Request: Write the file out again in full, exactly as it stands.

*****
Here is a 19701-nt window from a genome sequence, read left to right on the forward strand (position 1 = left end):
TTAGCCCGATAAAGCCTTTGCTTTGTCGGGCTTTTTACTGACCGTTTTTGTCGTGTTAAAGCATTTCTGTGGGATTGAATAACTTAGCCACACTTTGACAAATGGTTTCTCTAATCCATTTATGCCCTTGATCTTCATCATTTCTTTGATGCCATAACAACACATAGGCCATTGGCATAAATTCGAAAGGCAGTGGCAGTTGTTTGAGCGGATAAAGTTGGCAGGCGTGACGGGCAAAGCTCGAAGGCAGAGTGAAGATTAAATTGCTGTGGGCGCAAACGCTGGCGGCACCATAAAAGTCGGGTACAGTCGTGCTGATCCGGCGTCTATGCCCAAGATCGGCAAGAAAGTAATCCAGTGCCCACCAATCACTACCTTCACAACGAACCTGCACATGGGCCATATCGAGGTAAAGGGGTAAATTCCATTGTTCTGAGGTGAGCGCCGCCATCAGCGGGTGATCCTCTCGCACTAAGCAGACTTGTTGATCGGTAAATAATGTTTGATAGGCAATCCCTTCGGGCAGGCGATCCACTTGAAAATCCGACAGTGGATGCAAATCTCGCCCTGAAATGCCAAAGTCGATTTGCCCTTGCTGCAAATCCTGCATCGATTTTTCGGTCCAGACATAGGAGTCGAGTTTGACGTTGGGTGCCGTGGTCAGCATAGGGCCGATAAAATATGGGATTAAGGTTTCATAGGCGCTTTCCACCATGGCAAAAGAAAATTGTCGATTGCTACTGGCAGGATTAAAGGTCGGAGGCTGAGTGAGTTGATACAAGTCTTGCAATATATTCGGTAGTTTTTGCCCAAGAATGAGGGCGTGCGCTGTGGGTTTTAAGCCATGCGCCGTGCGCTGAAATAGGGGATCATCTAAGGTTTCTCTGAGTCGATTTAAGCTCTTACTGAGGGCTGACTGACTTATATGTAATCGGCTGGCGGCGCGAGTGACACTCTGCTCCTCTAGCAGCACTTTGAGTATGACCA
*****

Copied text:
Here is a 19701-nt window from a genome sequence, read left to right on the forward strand (position 1 = left end):
TTAGCCCGATAAAGCCTTTGCTTTGTCGGGCTTTTTACTGACCGTTTTTGTCGTGTTAAAGCATTTCTGTGGGATTGAATAACTTAGCCACACTTTGACAAATGGTTTCTCTAATCCATTTATGCCCTTGATCTTCATCATTTCTTTGATGCCATAACAACACATAGGCCATTGGCATAAATTCGAAAGGCAGTGGCAGTTGTTTGAGCGGATAAAGTTGGCAGGCGTGACGGGCAAAGCTCGAAGGCAGAGTGAAGATTAAATTGCTGTGGGCGCAAACGCTGGCGGCACCATAAAAGTCGGGTACAGTCGTGCTGATCCGGCGTCTATGCCCAAGATCGGCAAGAAAGTAATCCAGTGCCCACCAATCACTACCTTCACAACGAACCTGCACATGGGCCATATCGAGGTAAAGGGGTAAATTCCATTGTTCTGAGGTGAGCGCCGCCATCAGCGGGTGATCCTCTCGCACTAAGCAGACTTGTTGATCGGTAAATAATGTTTGATAGGCAATCCCTTCGGGCAGGCGATCCACTTGAAAATCCGACAGTGGATGCAAATCTCGCCCTGAAATGCCAAAGTCGATTTGCCCTTGCTGCAAATCCTGCATCGATTTTTCGGTCCAGACATAGGAGTCGAGTTTGACGTTGGGTGCCGTGGTCAGCATAGGGCCGATAAAATATGGGATTAAGGTTTCATAGGCGCTTTCCACCATGGCAAAAGAAAATTGTCGATTGCTACTGGCAGGATTAAAGGTCGGAGGCTGAGTGAGTTGATACAAGTCTTGCAATATATTCGGTAGTTTTTGCCCAAGAATGAGGGCGTGCGCTGTGGGTTTTAAGCCATGCGCCGTGCGCTGAAATAGGGGATCATCTAAGGTTTCTCTGAGTCGATTTAAGCTCTTACTGAGGGCTGACTGACTTATATGTAATCGGCTGGCGGCGCGAGTGACACTCTGCTCCTCTAGCAGCACTTTGAGTATGACCA